Ungava candidates wait for Quebec election call to start campaigns

Quebec’s National Assembly is located in Quebec City. (Jacques Boissinot/The Canadian Press)

3 candidates vie for seat encompassing Nunavik

Quebec has not yet called its Oct. 3 election — by law that must take place on or before Aug. 29 — but the three declared candidates in the Ungava riding, which includes Nunavik, have already positioned themselves for the short campaign.

All three candidates plan to campaign in Nunavik, where all 14 communities are only accessible by air from the southern part of the riding.

Tunu Napartuk, Liberal Party of Quebec

The former mayor of Kuujjuaq, who is fluent in French, has already started some low-key campaigning, speaking to journalists in the southern part of the huge riding and posting on social media.

“As soon as the government decides when the campaign starts, that’s when I’m going to finally going to be able to go out on the road and just put myself out there in people’s hands and take pictures with babies and just get people to know me and who I am and what are my priorities as a person,” Tunu Napartuk said in a recent interview on CBC’s Qulliq radio show.

Tunu Napartuk is the former mayor of Kuujjuaq. He is running for the Liberal Party of Quebec in the upcoming election for the Ungava riding, which includes Nunavik. (Nathalie Bastien/Radio-Canada)

Napartuk said he plans to campaign “very strongly” within Nunavik.

“People need to hear my voice and that I’m looking forward to represent them,” he said.

Napartuk also said he plans to introduce himself to members of the Cree Nation in the James Bay area and to the largely French-speaking residents of the riding’s southern portion.

The biggest challenge, which could also make or break the election for Napartuk, will be “to get people to actually vote,” he said.

According to Elections Quebec, the voter turnout in Ungava was below that in the rest of Quebec, at 30.9 per cent in 2018.

But in Nunavik, the turnout has even been lower than that, with only two in 10 registered voters in some communities voting during previous provincial elections.

Maïtée Labrecque-Saganash, Québec Solidaire

Maïtée Labrecque-Saganash, the candidate for Québec Solidaire, a social-democratic and sovereigntist political party, lives in the Cree community of Waswanipi.

Labrecque-Saganash comes with name recognition in Ungava: she is the daughter of Roméo Saganash, who represented the federal riding of Abitibi-Baie-James-Nunavik-Eeyou from 2011 to 2019 for the NDP.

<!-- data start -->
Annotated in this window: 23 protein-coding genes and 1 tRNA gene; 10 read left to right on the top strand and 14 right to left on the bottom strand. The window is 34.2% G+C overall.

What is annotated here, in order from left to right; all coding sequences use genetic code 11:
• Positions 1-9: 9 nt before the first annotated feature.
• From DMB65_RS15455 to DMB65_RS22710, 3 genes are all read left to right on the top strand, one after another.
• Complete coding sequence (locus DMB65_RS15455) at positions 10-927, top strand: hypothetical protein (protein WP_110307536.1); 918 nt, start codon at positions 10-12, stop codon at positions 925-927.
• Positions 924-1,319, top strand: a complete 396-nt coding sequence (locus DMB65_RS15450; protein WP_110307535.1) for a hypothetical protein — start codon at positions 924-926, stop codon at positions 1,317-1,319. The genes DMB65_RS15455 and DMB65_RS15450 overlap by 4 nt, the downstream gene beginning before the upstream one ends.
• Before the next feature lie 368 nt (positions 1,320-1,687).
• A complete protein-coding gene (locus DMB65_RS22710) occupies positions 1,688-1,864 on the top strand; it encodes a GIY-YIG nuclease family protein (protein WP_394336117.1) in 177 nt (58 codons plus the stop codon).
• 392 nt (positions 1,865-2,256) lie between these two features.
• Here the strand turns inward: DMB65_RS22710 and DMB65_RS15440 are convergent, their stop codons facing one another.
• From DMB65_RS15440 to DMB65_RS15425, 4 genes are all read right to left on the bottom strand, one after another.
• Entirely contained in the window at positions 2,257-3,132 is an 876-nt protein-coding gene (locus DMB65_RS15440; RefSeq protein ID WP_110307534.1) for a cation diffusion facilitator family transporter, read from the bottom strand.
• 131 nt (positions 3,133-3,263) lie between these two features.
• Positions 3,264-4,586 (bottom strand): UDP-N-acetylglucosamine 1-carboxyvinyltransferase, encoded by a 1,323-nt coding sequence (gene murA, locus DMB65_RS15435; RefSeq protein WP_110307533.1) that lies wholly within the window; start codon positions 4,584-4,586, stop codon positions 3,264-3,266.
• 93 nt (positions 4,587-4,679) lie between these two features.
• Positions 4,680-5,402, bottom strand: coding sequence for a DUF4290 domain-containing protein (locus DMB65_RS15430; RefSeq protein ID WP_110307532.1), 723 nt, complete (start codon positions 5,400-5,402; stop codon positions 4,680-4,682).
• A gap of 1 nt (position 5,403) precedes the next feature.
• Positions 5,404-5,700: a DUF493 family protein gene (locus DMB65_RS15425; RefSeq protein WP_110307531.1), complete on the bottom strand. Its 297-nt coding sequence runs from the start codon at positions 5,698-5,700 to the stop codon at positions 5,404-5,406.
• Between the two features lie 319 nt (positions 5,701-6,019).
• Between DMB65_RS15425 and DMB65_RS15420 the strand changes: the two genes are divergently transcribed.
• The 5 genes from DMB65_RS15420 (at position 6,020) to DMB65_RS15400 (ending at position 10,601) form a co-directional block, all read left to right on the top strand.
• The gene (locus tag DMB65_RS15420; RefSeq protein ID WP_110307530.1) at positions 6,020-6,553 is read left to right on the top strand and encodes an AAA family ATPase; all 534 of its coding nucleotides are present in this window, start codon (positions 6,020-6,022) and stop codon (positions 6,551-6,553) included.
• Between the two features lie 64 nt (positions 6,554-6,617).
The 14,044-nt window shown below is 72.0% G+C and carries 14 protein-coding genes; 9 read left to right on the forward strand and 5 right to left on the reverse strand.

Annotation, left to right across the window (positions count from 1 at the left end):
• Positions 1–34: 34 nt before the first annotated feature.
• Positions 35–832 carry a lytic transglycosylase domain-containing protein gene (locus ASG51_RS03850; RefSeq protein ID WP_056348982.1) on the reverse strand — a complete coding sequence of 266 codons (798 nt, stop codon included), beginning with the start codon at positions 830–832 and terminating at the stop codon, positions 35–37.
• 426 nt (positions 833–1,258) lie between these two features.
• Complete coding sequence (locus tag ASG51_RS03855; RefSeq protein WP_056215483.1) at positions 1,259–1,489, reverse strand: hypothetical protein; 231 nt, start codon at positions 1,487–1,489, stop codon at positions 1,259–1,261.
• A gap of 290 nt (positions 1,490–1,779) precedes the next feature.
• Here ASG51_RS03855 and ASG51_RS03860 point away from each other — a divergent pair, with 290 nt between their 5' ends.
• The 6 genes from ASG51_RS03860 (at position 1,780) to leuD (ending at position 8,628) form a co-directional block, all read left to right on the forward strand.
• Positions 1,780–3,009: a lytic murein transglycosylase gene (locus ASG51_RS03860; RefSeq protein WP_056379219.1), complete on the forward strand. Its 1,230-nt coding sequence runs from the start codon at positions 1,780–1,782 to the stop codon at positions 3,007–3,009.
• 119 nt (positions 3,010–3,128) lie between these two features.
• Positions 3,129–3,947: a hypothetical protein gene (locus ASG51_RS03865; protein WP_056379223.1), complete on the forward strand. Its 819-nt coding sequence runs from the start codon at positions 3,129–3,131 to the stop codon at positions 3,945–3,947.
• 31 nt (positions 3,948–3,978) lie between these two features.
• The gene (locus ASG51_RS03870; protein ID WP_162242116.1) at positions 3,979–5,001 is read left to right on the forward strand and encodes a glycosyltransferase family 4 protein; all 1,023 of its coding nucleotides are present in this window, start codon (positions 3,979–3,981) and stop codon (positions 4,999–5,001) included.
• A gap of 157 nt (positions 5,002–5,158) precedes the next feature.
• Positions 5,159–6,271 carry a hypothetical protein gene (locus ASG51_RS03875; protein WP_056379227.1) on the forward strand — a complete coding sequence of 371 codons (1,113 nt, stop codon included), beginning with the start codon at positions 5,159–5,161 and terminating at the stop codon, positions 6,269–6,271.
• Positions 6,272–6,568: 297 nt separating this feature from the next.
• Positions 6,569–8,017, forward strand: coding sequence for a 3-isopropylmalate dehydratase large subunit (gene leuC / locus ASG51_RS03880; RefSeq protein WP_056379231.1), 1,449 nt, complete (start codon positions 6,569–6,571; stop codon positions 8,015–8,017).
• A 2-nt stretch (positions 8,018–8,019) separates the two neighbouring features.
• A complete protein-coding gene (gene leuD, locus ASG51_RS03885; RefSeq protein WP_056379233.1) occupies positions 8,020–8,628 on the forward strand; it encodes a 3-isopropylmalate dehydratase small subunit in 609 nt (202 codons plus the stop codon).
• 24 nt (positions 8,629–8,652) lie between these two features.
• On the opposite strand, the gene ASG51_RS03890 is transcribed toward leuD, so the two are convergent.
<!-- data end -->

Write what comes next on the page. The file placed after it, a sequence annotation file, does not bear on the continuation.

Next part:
Maïtée Labrecque-Saganash (centre) will run for Québec Solidaire in the Quebec riding of Ungava in the October 3, 2022 provincial election. (Radio-Canada)

Labrecque-Saganash, who has travelled around the riding, plans to come to Kuujjuaq during the campaign.

“We have possible dates set already in our calendar,” she said. “I have a network of people who are going to help set up the signs when elections start and who will help throughout the campaign.”

Labrecque-Saganash’s team will also translate her campaign material into Inuktitut.

But Labrecque-Saganash said it’s unfair that Elections Quebec only allows a maximum of $30,000 for each party candidate to campaign with, given the huge distances in Ungava.

“The plane tickets are super expensive and that’s preventing me from campaigning physically up north,” she said.

Even so, Labrecque-Saganash said she has visited Nunavik often, which has given her a good understanding of the issues.

“But I definitely want to advocate for more expenses allowed during campaigning for the future,” she said. “Nunavimmiut deserve to take part in democracy and candidates should be able to go to many communities to speak to community members.”

Denis Lamothe, Coalition Avenir Québec

Denis Lamothe, the Coalition Avenir Québec candidate and the incumbent representative for Ungava in the National Assembly, said a visit to Nunavik is part of his campaign plans.

Lamothe said that since his election in 2018, he has visited Nunavik 11 times.

Denis Lamothe is the incumbent for Ungava. (Sylvain Roy Roussel/CBC)

Lamothe said he also invited several ministers from the CAQ-led government to visit Nunavik.

“Obviously, had it not been for COVID-19, travel to Nunavik would have been much more frequent,” he said. “Some of the visits planned over the past year have unfortunately had to be cancelled for this reason.”

But he said he was “committing to the population of Nunavik to continue the work that has been undertaken in order to improve the services to the population and the infrastructures, in a perspective adapted to the reality of the field and to the Inuit culture.”

Nunavik is a unique region and so are its challenges, needs and realities, he said.

“High-speed internet, access to justice, housing, public safety, health and education are issues that are present everywhere in Quebec, but which are found in a very different context in Nunavik,” Lamothe said.

“Significant progress has been made on these issues over the past four years, in collaboration with Nunavik authorities and leadership. Nevertheless, much remains to be done.”

Lamothe won the Oct. 1, 2018, election in a judicial recount by 46 votes over the Parti Québécois candidate. The incumbent Liberal candidate was not far behind in third place, coming in 136 votes behind Lamothe.

Related stories from around the North: 

Canada: Former Kuujjuaq mayor named Liberal candidate for Ungava in Quebec election, CBC News

Sweden: Land use rights a key issue in this year’s Sami parliamentary elections in Sweden, Radio Sweden

United States: Sarah Palin could join U.S. Congress, as her ex in-laws hold fundraiser for opponent, The Associated Press

Jane George, CBC News

Jane George is now a reporter-editor at CBC Nunavut. Prior to August 2021, George worked at Nunatsiaq News for more than 20 years, winning numerous awards for her stories.

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